Linge Sale is no larger than its two performers, Alice Roma and Damiano Fumagalli. It's avowedly and deliberately small – stripped of artifice by its own relaxed easiness. The idea of character or performance will sometimes emerge, yet soon collapses back into the strong onstage relationship of two people who seem, simply, happy to be there.
As the audience walk in, a bicycle, the one piece of apparatus for the show, is resting on its frame, back wheel spinning like the wheel on a loom and casting a diffusive shadow on the back wall. After a false start in which Roma comes in dressed up with handbag and sunglasses, playing the fashionable socialite until she cracks up and drops the act (like: enough of that), she and Fumagalli mount the bike for a played-down, naturalistic sequence that expresses the pleasure they find in their art and their own company. As they circle the stage and climb over each other and the bike they speak in Italian, constantly, outwards rather than to one another, over one another rather than in dialogue, and it's one of the hallmarks of the piece's director, Firenza Guidi, to work with the textural quality of language in this way, creating these warm, comfortable washes that carry no sharp literalities, communicating instead a sense of the domestic and close-to-heart. In a later scene there's an English voiceover from Roma that loops through the magical characteristics that first drew her to her partner (he was tall, mostly), but the rest of the time the performers speak principally in Italian — and it's no detriment. Language here is tone, inflection, rhythm, context; emotion abstracted from the detail of its cause.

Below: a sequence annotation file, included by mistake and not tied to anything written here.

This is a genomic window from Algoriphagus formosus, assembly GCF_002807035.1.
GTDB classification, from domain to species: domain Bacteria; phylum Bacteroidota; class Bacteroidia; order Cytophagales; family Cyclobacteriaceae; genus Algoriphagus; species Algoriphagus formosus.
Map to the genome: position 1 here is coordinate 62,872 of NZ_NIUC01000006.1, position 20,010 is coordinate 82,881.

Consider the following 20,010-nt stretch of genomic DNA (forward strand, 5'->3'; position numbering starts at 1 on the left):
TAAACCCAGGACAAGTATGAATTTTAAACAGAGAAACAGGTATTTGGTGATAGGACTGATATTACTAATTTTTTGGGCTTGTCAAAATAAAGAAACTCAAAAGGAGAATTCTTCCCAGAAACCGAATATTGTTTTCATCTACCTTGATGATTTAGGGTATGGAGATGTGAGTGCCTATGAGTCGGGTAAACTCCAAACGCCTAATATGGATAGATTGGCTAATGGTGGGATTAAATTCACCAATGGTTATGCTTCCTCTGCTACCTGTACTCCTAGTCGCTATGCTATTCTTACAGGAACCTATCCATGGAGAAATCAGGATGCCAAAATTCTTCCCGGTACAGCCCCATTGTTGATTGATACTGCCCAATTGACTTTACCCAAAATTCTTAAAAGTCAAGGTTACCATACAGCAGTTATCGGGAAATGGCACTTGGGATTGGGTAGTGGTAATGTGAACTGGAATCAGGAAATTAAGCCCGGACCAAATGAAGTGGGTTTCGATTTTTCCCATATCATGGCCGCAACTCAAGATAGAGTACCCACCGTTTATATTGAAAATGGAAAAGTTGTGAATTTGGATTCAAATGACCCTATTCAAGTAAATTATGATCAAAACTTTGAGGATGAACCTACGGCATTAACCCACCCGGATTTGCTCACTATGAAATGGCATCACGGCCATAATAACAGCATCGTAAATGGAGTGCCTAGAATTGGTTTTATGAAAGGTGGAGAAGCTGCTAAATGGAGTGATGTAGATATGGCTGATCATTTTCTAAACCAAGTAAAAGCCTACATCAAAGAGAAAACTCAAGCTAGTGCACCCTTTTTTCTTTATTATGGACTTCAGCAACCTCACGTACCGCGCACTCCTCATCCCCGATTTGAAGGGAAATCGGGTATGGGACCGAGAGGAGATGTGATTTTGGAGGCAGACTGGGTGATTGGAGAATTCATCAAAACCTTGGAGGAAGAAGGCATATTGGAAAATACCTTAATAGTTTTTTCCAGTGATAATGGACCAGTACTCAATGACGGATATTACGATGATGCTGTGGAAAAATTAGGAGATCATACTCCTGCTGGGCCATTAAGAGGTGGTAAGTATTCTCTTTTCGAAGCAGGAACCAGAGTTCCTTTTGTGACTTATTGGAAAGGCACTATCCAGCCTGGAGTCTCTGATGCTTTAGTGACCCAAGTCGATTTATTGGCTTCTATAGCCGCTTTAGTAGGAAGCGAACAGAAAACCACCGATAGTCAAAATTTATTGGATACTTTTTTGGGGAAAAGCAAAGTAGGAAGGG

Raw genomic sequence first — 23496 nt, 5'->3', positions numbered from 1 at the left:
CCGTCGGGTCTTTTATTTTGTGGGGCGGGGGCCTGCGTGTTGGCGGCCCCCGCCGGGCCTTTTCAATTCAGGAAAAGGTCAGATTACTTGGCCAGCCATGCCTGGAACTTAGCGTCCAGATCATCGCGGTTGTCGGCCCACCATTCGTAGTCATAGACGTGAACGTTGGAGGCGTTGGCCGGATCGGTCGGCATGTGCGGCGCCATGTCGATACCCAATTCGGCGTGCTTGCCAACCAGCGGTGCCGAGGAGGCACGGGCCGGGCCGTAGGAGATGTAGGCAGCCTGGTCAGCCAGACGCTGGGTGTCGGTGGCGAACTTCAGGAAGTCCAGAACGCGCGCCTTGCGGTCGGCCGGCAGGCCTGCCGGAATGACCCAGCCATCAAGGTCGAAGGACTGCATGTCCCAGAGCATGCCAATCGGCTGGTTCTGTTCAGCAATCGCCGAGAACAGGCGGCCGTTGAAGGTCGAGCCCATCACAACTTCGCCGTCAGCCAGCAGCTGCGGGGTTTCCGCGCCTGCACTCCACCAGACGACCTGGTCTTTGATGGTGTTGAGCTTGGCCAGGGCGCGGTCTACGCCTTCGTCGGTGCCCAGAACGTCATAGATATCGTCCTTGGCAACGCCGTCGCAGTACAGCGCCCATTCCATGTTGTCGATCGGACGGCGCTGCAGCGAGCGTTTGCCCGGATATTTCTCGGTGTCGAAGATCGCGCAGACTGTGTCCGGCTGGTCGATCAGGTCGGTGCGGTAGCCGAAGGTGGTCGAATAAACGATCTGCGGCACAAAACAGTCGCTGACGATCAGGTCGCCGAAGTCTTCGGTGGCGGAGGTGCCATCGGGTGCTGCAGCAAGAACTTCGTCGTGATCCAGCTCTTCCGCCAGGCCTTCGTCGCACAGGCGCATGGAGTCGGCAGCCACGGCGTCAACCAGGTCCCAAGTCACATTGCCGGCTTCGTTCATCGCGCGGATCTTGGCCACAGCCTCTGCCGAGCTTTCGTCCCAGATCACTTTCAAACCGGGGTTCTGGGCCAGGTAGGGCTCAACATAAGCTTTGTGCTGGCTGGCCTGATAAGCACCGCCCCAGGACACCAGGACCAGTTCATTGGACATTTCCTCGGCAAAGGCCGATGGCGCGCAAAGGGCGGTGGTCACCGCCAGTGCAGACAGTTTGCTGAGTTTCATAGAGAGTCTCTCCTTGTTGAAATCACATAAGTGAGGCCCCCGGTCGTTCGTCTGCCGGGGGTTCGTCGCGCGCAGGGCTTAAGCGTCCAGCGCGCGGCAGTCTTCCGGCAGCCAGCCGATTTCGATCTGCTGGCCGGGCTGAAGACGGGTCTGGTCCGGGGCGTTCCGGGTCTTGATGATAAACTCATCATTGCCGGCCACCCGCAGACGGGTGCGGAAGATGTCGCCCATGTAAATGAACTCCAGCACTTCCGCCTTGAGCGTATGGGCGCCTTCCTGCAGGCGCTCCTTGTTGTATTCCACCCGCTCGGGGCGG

Dirty Laundry is, in fact, sort of a mood piece. The dominant mood is happiness, but it dives as well into jealousy and irritation and dependency, the canvas at the back of the (unadorned) stage changing colour – now orange, now green, now unlit and crossed diagonally with the looming shadow of the upturned bike. It is best, perhaps, at minor moods, minor keys: Rasoterra means 'ground-level' but also something like 'gliding' or 'skimming' — off the ground but low to the ground, flying with momentum — and the show is at its strongest when it's ostensibly making the least effort. There's a dramatic sequence, the back canvas lit blue-black like a new night sky, where Roma and Fumagalli run into collision-embraces (accompanied by a quite striking and cool combination of sawing metallic resonance noises + short frantic accordion + industrial percussion), throwing themselves at one another in a choreography that was perfectly sensible as an interpretation of their stage relationship, yet felt to me too typical and unaware in its starkness and extremity — especially in the context of a show that is otherwise confident enough to work with lighter touches. At the opposite end of the spectrum, the piece tips a little too far toward manufactured joy in a final scene where the two cycle round delivering what I think we can now call the Firenza Yes – an affirmative, circling litany of yessing that came off forced enough that a couple audience members laughed at it (not unkindly, and only because the rest of the show is so unforced).
A couple of snags then, but the rest of the time? It's tuneful rather then lyrical; sunny and likeable and small. It sometimes felt to me like it was happening outdoors: expansive and spacious, glad to be out in it.